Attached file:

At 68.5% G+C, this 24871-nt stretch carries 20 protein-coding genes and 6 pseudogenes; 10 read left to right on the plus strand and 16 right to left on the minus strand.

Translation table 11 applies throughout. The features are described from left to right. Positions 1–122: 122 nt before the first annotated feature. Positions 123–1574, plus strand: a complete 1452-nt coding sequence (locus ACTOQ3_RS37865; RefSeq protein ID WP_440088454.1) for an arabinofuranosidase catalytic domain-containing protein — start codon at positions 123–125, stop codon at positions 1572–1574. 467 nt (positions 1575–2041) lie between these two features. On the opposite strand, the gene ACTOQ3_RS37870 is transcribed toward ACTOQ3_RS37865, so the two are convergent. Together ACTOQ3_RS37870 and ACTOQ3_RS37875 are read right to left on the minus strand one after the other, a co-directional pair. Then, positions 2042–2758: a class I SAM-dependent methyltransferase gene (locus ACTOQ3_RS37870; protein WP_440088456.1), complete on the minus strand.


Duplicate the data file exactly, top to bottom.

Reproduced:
At 68.5% G+C, this 24871-nt stretch carries 20 protein-coding genes and 6 pseudogenes; 10 read left to right on the plus strand and 16 right to left on the minus strand.

Translation table 11 applies throughout. The features are described from left to right. Positions 1–122: 122 nt before the first annotated feature. Positions 123–1574, plus strand: a complete 1452-nt coding sequence (locus ACTOQ3_RS37865; RefSeq protein ID WP_440088454.1) for an arabinofuranosidase catalytic domain-containing protein — start codon at positions 123–125, stop codon at positions 1572–1574. 467 nt (positions 1575–2041) lie between these two features. On the opposite strand, the gene ACTOQ3_RS37870 is transcribed toward ACTOQ3_RS37865, so the two are convergent. Together ACTOQ3_RS37870 and ACTOQ3_RS37875 are read right to left on the minus strand one after the other, a co-directional pair. Then, positions 2042–2758: a class I SAM-dependent methyltransferase gene (locus ACTOQ3_RS37870; protein WP_440088456.1), complete on the minus strand.